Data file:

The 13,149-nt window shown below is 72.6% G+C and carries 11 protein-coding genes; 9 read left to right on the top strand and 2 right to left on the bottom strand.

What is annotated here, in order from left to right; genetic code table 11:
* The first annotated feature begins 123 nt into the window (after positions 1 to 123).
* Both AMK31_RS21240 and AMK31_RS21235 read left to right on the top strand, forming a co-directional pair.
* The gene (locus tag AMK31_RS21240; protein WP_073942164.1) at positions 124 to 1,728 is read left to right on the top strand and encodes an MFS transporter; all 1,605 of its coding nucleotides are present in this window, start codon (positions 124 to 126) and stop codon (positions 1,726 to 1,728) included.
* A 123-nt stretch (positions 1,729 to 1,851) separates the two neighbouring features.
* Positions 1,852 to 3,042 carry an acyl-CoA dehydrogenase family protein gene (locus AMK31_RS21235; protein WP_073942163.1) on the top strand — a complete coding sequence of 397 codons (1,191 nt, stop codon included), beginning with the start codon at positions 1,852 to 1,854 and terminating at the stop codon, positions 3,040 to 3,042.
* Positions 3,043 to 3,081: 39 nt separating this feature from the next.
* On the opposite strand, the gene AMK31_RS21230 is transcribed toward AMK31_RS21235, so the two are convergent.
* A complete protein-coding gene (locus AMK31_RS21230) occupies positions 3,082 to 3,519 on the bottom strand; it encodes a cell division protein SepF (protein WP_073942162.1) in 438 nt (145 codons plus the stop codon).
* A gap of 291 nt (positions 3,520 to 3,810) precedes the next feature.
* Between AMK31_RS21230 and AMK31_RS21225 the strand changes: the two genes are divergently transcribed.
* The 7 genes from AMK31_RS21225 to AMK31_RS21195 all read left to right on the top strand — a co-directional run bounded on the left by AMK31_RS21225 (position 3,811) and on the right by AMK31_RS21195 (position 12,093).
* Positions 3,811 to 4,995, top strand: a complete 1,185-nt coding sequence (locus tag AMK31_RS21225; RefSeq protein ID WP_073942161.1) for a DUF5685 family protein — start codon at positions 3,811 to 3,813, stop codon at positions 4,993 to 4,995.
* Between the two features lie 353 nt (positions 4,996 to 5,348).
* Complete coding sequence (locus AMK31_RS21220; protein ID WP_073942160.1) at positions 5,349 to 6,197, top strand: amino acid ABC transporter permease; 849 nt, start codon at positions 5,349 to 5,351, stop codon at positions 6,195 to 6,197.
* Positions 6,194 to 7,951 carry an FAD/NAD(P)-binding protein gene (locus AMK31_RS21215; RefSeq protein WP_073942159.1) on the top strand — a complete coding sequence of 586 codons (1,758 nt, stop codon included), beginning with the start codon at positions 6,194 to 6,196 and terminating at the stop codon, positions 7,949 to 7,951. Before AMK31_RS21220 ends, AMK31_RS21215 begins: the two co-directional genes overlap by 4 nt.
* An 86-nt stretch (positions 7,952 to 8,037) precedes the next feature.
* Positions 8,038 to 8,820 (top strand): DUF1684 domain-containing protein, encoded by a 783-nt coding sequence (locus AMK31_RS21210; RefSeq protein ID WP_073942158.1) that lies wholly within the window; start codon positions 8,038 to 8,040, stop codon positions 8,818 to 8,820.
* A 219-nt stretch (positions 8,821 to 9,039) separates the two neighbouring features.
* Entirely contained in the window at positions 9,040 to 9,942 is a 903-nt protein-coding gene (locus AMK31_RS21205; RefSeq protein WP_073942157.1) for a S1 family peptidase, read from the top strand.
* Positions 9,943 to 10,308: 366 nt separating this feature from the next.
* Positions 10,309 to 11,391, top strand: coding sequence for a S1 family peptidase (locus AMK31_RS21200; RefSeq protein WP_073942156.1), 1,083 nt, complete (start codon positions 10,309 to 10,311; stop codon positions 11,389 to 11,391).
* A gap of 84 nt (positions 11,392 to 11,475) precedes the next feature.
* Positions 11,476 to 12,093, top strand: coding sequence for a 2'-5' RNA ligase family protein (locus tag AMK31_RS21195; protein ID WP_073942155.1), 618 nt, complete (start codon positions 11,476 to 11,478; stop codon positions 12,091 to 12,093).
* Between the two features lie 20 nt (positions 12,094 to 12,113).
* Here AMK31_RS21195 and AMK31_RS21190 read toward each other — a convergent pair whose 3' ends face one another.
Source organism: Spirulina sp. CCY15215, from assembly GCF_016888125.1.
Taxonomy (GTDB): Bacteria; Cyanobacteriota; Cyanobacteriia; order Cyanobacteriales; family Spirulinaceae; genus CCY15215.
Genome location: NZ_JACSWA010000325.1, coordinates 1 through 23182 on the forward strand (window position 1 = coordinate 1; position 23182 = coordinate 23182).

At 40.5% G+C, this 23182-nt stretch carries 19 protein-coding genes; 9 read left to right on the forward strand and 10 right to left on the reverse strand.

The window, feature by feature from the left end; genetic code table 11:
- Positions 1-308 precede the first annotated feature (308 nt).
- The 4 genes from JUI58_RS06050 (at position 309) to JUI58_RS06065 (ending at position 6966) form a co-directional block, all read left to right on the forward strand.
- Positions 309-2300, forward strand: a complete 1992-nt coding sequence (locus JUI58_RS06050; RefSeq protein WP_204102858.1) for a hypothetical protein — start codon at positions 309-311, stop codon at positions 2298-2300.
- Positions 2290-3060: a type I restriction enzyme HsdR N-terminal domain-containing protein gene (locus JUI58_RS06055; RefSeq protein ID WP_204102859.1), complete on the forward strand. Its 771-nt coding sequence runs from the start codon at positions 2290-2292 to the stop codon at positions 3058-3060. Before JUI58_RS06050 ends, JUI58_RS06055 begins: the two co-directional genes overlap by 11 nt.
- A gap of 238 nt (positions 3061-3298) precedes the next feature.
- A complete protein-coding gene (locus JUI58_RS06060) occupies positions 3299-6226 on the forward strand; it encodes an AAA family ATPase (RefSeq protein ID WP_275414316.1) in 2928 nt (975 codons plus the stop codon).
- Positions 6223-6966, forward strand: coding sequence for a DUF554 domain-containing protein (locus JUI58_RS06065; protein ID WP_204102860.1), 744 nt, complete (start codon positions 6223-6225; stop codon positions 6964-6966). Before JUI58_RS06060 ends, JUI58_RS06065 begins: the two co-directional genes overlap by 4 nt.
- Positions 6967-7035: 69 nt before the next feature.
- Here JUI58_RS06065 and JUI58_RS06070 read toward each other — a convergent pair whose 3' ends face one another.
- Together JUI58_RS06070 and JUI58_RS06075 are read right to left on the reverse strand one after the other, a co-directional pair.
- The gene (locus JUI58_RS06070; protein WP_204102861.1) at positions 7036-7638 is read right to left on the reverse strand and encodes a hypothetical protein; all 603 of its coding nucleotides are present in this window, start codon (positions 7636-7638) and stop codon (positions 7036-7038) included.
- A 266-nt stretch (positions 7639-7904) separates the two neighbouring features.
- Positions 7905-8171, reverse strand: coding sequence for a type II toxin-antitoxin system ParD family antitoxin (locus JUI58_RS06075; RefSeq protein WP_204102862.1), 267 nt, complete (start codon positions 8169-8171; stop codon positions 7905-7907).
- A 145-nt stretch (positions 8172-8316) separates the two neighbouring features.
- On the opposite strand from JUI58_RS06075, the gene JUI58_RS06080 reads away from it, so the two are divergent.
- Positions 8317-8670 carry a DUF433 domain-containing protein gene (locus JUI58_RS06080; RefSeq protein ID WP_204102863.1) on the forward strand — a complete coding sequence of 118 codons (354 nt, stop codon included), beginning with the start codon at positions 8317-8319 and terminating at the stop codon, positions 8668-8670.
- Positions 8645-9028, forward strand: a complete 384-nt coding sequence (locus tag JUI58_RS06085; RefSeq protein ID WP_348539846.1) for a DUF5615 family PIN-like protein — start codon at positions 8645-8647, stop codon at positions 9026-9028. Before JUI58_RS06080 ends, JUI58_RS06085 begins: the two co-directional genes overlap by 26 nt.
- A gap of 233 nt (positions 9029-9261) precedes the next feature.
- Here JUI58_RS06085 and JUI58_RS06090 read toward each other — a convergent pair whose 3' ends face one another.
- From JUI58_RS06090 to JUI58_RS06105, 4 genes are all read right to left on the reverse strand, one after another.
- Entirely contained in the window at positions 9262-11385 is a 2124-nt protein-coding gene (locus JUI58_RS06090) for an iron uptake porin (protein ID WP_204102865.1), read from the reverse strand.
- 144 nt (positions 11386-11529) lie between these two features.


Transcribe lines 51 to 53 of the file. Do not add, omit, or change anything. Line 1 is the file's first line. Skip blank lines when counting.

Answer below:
- Here JUI58_RS06085 and JUI58_RS06090 read toward each other — a convergent pair whose 3' ends face one another.
- From JUI58_RS06090 to JUI58_RS06105, 4 genes are all read right to left on the reverse strand, one after another.
- Entirely contained in the window at positions 9262-11385 is a 2124-nt protein-coding gene (locus JUI58_RS06090) for an iron uptake porin (protein ID WP_204102865.1), read from the reverse strand.